In many circles trash talk is socially acceptable behavior, and that SUCKS. I think it’s especially prevalent among high school and college women who are working their butts off in school and trying to carve out identities for themselves. But I’ve heard it everywhere from the gym to the office to the park to the movie theater as an adult, and it brings me down every time. There’s not much we can do to curb this behavior in strangers, but I hope you all feel comfortable attempting to reroute or discourage it in acquaintances and friends. My suggestions above – dropping random compliments, encouraging discussion about self-image, and making light of body-bashing – may work under some circumstances for you readers and your peers.

In Part 2, we look at trash talk among coworkers and friends, and how to delicately handle it when you finally reach your breaking point.

Image courtesy mrtopp.

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  • Casey

    Sal, I'm reading a book right now "Perfect Girls, Starving Daughters" that deals exactly with this topic! I'll have to mail it to you when I'm done with it, as the author has some interesting arguments and personal stories as to why this goes on. Not so much on how to handle it, but the psychology behind it. You'd find it interesting!

    ♥ Casey
    blog | elegantmusings.com

  • Daisy Dukes

    Sal, I remember this from days gone by. It always seemed to me that there were people who trash talked about others and there were people who didn't.

    It's repulsive for a reason.

    Now I don't have a problem about someone ranting when they have just been the object of someone's cold and heartless attack, or even in a moment of weakness when they do a little name calling. We all have our limits and we all act a little immature sometimes if pressed. What I am talking about are girls I grew up with that for no reason, I mean we were just having a great time having lunch at McDonald's or skating at the ice rink, and they would just start laughing at another girl, taking her apart. Calling her fat or ugly or saying, "I can't believe she's wearing that! EWWWW!"

    Sal! I even remember THEIR MOTHERS DOING IT! My mother never talked like that about others. THANK GOD.

    But the point being I was always repulsed by this behavior. I would slowly pull away from these people. I did not bother correcting them usually, because then they learned just not to talk that way around me. But that is still who they were in their heart. I just found different people to hang around, and in the cases there is nobody else to hang around, I hang around by myself.

    It just does something awful to your spirit to hear that talk. Hurts everybody involved!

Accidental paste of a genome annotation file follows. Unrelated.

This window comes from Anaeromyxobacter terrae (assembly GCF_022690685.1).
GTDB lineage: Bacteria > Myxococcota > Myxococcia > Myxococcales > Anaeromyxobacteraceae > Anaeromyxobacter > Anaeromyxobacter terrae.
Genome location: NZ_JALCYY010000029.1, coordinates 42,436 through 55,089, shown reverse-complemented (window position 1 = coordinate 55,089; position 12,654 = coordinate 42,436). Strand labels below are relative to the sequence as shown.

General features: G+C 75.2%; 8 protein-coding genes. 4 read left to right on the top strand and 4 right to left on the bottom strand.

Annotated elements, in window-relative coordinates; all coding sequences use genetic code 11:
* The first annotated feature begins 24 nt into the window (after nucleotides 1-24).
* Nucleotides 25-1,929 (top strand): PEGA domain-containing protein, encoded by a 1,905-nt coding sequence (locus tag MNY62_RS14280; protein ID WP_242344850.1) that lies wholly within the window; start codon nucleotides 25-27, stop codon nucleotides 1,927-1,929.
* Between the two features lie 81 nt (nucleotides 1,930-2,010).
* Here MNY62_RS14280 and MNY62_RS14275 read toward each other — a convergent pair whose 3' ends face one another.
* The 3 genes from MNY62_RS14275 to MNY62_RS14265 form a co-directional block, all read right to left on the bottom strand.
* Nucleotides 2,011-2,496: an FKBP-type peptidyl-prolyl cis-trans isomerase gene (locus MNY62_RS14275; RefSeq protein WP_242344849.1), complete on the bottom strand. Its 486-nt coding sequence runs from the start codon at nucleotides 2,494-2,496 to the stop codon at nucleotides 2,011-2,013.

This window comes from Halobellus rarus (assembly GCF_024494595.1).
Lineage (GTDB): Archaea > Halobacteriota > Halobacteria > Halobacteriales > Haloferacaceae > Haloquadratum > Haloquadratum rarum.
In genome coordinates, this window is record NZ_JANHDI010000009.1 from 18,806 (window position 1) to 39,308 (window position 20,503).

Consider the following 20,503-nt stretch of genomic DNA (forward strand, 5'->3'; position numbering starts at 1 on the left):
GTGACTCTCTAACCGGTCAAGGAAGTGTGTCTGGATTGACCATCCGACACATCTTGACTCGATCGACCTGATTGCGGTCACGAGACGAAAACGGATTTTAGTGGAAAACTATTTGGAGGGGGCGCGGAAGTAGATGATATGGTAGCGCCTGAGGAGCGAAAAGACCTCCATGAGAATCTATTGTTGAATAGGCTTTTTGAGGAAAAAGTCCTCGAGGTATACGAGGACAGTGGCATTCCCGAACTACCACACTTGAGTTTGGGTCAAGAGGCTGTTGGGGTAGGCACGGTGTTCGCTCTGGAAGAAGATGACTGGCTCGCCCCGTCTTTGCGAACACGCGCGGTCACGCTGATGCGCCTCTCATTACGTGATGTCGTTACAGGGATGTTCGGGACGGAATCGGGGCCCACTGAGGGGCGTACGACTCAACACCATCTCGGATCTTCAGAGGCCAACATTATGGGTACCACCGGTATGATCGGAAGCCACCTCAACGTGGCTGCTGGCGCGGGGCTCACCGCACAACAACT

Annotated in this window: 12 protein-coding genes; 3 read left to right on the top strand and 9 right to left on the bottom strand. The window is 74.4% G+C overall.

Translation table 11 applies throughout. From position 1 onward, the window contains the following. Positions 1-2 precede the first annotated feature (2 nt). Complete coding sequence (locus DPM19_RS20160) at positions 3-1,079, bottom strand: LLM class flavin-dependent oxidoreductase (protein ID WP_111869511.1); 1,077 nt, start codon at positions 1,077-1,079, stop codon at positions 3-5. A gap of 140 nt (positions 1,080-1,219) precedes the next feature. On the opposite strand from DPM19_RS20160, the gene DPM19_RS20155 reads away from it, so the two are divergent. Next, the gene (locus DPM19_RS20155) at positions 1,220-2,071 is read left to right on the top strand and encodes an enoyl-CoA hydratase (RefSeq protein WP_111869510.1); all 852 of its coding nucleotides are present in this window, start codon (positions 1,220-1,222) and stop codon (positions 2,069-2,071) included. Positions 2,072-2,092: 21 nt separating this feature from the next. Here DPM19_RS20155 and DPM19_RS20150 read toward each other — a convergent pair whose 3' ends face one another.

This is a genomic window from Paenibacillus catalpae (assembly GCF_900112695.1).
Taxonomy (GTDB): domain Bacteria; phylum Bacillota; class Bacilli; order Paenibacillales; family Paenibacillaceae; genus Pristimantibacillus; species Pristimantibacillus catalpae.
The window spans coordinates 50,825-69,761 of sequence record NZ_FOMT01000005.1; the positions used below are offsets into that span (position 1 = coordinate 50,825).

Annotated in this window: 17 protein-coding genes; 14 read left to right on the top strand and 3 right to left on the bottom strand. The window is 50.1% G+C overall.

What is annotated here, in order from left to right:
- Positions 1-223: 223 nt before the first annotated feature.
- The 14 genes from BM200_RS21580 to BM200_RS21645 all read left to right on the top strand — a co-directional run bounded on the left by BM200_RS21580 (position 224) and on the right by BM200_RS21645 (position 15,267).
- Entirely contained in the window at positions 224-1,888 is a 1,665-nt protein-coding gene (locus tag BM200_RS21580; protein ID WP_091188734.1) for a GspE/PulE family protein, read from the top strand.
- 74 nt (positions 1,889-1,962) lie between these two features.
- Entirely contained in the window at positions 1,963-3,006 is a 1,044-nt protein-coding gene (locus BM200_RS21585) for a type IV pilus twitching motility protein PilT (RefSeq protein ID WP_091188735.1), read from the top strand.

If there is anything I would qualify as ugly, it is a lack of love and compassion for other people.

  • Meli22

    brings me to mind one time I went to a club and was dancing. some random guy who asked me to dance was trying to talk to me… he suddenly sees a seriously obese girl (maybe 20ish) in a striped tight top dancing and feels the need to say how fat she is etc, etc, and that stripes looked bad on larger people (I am saying all this in a much nicer way than he did). I told him I was glad she was out having fun dancing with friends, and that it was a shame so many people felt the need to judge her/talk about her/make faces at her/call her out. He changed his tune REAL fast (I think he was trying to get on my good side lol).

    I hate how people use trash talking to break the ice or unite with each other. Can we find things we have in common, instead of berating the next poor soul we see?

  • eek

    Great post Sal! I do my best not to, but I find myself looking for "flaws" in other people, probably when I am feeling shy or insecure. My goal today is to find the best in others and compliment them on it! You're right, paying compliments can feel awkward, but it gets easier with time!

  • Linda

    I do think that you answered her well. To be honest though, I think it just comes down to maturity. Trying to approach the subject to tell someone they are beautiful regardless may end up blowing up in her face. The great part is that your "adopted sister" is comfortable with herself, is a good person and is extremly mature for her age. It sucks to be surrounded by people like that, but it's either something they grow out of, or they take it bitterly into their adulthood.

    I agree with Daisy Dukes, she should find new friends.

  • Beki @ The Good Girl

    It is so much easier to look for the good things in others, the nice things to compliment, even in girls who already look gorgeous and put together and girls you know are popular and are possibly even hateful… those girls need compliments too. They are "hateful" because they are insecure about themselves and whatever you can do to mitigate that behavior from them will help shorten their reign of terror over other girls. See, compliments can save others' insults. Perhaps. It's worth a shot, anyway, since it certainly won't hurt the one you're complimenting and can only make you feel good yourself.

    If a friend is doing some damage to someone else, through pictures or across the room or whatever, maybe redirect the behavior by pointing out something good instead of negative. Or, for instance, if there is a very round girl wearing a tight stripey top, compliment her to your friend on her courage to wear something eye-catching rather than hiding her weight under a baggy black sweatshirt like most gals do in college. Who knows what will inspire the changes in other people, but you will always feel better for not adding to the negatives yourself.